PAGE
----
Students answer the call to serve churches
If you met someone who had attained a graduate level theological degree, you'd probably assume they work at a church. Right?
Here's someone who plans to break that mold.
Jennifer Souders, a youth group leader and deacon at Springwater Presbyterian Church, enrolled this fall at Fuller Theological Seminary, but upon graduation she hopes for employment with a nonprofit organization that works with children.
"I want to work with families and help them find the peace that they need, and for them to know that they're cared for and loved," she said. "I eventually might want to do pastoral work. I have a long path ahead of me, and that might be down the road."
Meanwhile, at Estacada First Baptist Church, Pastor of Marriage and Family Ministries Scott Rotrock appreciates his studies at Western Seminary because he learns how to better connect members of the church's youth group with the Bible.
"I can make it come alive for students, and help them understand it better," he said.
Across the United States, many Christian faiths report having fewer people choose the path of a minister — the Presbyterian Church reported having 12,183 active ministers in 2014, compared to 13,693 active ministers in 2006, according to an article published by the Presbyterian Outlook. Across the theological aisle, the number of Catholic priests has fallen from 49,054 in 1995 to 37,192 in 2016, according to statistics from Georgetown University.
In spite of these larger trends, both Rotrock and Souders express confidence in their callings.
"It feels amazing to have a sense of clarity that I've never had before in my life," Souders said. "I have peace that I can hold onto, (that) this is where my life is going."
Growing up, Rotrock never expected to become involved in religious leadership.
"I didn't grow up Christian," he said. "Being a pastor was not on my radar. It never crossed my mind. I thought I had a plan. I was going to be a P.E. teacher, and then God laughed at me."
Rotrock's first significant experience with religion was when a friend invited him to a youth retreat at Estacada First Baptist Church.
Rotrock went on to attend Portland State University on a track scholarship and earned a degree in health education. However, he later decided that this path was not for him.
Because he was still drawn to working with people, Rotrock took a position with Northwest Family Services and taught classes about families and relationships.
After Rotrock had been in that role for several years, Estacada First Baptist Church Pastor Brent Dodrill asked him if he would be interested in teaching these courses at the church.
"Brent was definitely the outward call (to the church)," Rotrock said.
Today, Rotrock oversees the youth group at Estacada First Baptist and is pastor of marriage and family ministries, a position he has held for several years.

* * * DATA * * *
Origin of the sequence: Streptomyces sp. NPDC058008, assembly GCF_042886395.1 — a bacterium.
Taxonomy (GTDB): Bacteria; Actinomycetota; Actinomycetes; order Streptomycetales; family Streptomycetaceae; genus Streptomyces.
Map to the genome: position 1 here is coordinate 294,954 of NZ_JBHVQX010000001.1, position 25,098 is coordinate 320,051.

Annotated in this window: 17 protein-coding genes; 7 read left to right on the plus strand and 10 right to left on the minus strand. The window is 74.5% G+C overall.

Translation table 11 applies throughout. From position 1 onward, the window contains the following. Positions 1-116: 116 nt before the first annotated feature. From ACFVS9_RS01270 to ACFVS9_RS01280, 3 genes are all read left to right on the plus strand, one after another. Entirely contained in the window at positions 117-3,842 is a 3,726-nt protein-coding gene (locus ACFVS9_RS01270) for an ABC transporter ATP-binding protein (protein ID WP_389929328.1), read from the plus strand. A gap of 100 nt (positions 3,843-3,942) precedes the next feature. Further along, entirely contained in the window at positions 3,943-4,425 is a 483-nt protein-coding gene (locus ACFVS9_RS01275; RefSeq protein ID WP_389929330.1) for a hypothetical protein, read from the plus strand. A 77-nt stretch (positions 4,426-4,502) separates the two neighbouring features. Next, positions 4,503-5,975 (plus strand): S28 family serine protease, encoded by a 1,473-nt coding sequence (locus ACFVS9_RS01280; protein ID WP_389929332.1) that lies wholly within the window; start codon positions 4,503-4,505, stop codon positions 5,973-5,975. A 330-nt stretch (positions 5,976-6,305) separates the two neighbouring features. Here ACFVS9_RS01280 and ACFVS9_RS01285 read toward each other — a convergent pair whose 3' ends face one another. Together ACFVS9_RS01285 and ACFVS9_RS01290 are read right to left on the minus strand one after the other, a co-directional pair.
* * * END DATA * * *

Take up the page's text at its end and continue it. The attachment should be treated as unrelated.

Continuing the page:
At the encouragement of the church elders, he enrolled in Western Seminary last fall. Since starting the program, he's found a lot of meaning in his studies — often, more than he had in the past.
"I'm constantly being challenged with God's word, and everything has a purpose," he said. "There's eternal value, and it's worthwhile."
Serving and connecting with others
Souders' desire to work with people is one element that inspired her decision to attend Fuller Theological Seminary. This fall she began a year of online courses, followed by a year of study at the school's campus in Pasadena, Calif.
Souders has been a member of Springwater Presbyterian Church since she was a baby, and she had been considering attending seminary "off and on" for awhile.
After a period of uncertainty over whether she would continue teaching or pursue a different path, she had a moment of clarity during the church's recent mission trip to West Virginia.
"(During a worship time), we were singing, and God intervened," she said.
In that moment, she arrived at a decision to teach for one more year, attend Fuller and then work with children through a nonprofit organization. "It had always been bubbling, and I felt a boiling point this summer."
After completing her studies at Fuller, she hopes to work with at-risk children.
"I want to help them know that they matter," she said. "So many of them don't feel that way."
Among other possibilities, she's interested in becoming involved with child advocacy or working with an after-school theater program.
Souders is not alone in using her seminary degree for work outside a church setting. In 2006, more than a quarter of active ministers in the Presbyterian Church were working in positions other than pastoral roles.
Souders sees her path as a valuable opportunity to connect with others, both inside and outside a church setting.
"I'm a people person, and I've always wanted to be with people," she said. "I want to (establish) relationships with them, and be that loving person."
Rotrock appreciates being able to work with others in his position, as well.
"I love the people aspect. I love that we can sit and talk," he said. "I never want to trade that."